A Durango man who died while in custody at the La Plata County Jail had fentanyl in his blood at the time of death, according to an autopsy report and a forensic pathologist.
Despite the presence of fentanyl in his system, Daniel Foard, 32, died from acute peritonitis as a result of a perforated duodenal ulcer, which is a hole in his bowel that allowed an infection to form in his abdomen and pus to accumulate in the belly, said Mike Arnall, who performed the autopsy.
According to a toxicology report, Foard had 2.6 nanograms per milliliter of fentanyl in his blood. That is enough to potentially cause death, Arnall said, “although we frequently see levels much higher.”
The more concerning issue, from a health standpoint, was the duodenal ulcer, he said.
“Can a person die with a level of 2.6 (ng/ml)? The answer's yes,” Arnall said. “It was my sense that the greater problem was a belly full of pus. … As the surgeon would say, that’s a surgical problem with a surgical cure – meaning there's only one way you're going to cure that, and that's with surgery.”
Arnall said it takes an average of 35 hours for fentanyl to leave the bloodstream, but that can vary from person to person. Conservatively speaking, it can take up to 48 hours, he said.
Foard entered the jail on Aug. 11 on warrants, failure to appear and unlawful possession of a controlled substance, according to a jail supervisor. He was found unresponsive in his cell shortly after 9:30 p.m. Aug. 16 – five days after entering the jail – and was pronounced dead shortly before 1 a.m. Aug. 17.
Given the timeline, Arnall said he wonders how Foard was able to consume fentanyl while in jail. But he said that is outside his purview.
The answer does not change the fact that Foard died as a result of a personal health issue, not fentanyl use, he said.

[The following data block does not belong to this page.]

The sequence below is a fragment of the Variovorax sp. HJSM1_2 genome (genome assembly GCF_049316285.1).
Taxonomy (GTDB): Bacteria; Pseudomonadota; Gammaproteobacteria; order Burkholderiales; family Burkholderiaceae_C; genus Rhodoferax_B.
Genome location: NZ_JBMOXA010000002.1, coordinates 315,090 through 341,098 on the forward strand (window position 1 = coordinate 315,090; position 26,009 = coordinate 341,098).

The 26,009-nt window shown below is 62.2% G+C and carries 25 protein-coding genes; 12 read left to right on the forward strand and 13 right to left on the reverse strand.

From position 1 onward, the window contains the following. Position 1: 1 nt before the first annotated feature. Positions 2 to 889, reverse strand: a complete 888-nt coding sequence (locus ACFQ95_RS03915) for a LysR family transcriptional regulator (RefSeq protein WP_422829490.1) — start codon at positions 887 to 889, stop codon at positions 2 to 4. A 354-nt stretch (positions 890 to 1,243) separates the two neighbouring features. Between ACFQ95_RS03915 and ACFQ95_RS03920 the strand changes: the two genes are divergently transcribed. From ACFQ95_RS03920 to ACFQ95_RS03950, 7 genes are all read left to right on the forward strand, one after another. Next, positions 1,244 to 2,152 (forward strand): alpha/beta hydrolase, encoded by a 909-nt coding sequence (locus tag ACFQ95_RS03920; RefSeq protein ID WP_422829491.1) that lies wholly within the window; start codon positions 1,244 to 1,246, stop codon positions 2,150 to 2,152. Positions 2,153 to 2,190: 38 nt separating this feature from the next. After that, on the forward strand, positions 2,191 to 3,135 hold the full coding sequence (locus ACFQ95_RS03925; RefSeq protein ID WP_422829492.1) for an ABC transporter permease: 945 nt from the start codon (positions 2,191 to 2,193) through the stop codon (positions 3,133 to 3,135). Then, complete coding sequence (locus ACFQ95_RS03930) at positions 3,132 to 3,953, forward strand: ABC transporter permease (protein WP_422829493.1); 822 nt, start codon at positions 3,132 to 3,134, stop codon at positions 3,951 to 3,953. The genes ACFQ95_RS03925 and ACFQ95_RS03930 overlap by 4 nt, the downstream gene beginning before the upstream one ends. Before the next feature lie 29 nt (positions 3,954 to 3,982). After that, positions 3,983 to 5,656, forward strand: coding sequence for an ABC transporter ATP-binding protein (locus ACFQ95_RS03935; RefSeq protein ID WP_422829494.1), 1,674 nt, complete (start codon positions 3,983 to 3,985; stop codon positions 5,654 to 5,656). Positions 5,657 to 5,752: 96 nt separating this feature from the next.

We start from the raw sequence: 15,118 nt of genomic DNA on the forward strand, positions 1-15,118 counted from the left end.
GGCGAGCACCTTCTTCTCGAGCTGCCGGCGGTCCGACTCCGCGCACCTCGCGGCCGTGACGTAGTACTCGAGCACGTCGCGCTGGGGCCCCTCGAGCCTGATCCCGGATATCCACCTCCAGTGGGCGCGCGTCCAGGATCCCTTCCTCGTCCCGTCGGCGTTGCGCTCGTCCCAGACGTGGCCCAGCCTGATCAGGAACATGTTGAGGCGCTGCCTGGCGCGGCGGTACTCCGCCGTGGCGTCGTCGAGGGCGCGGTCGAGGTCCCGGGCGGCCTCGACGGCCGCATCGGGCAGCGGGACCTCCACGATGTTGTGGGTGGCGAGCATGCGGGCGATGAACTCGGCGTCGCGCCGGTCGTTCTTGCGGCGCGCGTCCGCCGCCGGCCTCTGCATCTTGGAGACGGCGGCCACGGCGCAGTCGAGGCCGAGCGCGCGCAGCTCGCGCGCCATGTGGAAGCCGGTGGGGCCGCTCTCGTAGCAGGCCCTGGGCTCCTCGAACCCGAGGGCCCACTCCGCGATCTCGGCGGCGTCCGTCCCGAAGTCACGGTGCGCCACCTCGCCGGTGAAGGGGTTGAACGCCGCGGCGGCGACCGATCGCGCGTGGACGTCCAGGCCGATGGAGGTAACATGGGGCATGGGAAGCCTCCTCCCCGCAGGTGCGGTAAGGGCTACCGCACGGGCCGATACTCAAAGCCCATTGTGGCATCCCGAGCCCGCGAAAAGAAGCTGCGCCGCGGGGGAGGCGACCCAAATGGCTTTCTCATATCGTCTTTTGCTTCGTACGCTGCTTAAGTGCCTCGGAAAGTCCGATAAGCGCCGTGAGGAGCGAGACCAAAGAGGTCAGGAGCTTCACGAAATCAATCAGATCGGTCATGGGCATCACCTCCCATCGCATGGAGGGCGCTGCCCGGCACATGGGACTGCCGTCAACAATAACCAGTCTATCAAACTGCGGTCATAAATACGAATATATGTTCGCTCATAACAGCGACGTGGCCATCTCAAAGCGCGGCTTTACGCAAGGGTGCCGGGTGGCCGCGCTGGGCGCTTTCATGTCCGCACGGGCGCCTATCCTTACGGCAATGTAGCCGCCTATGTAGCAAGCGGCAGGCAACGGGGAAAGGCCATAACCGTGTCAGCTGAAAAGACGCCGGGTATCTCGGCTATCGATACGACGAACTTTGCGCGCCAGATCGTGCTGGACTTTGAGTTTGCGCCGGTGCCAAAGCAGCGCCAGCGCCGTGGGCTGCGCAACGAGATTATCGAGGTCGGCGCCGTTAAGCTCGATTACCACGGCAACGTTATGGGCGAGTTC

The information obtained as part of the autopsy and toxicology report was given to law enforcement, and it is their obligation to use the information to help inform their investigation, Arnall said.
“Someone's got to ask a lot of questions,” he said.
The sheriff’s office deferred questions about the death to the Colorado Bureau of Investigation, which is overseeing the death investigation.
A spokeswoman for the CBI said the case remained under investigation as of Tuesday. She declined to comment further, including about possible fentanyl use in the jail and whether jail staff responded appropriately to Foard’s health needs.
“Hoping to present the case to the DA soon,” the spokeswoman wrote in an email to the Herald.
La Plata County Sheriff’s Office spokesman Chris Burke said illegal drugs have been introduced into the jail in the past. The sheriff’s office tries to be proactive in preventing the introduction of contraband, including using a body scanner, he said.
The sheriff’s office also has an “amnesty box” that allows inmates to part with illegal substances prior to entering the jail to avoid additional charges should they be caught with the substances inside the jail.
“Anonymous items have been left in the container quite often,” Burke said.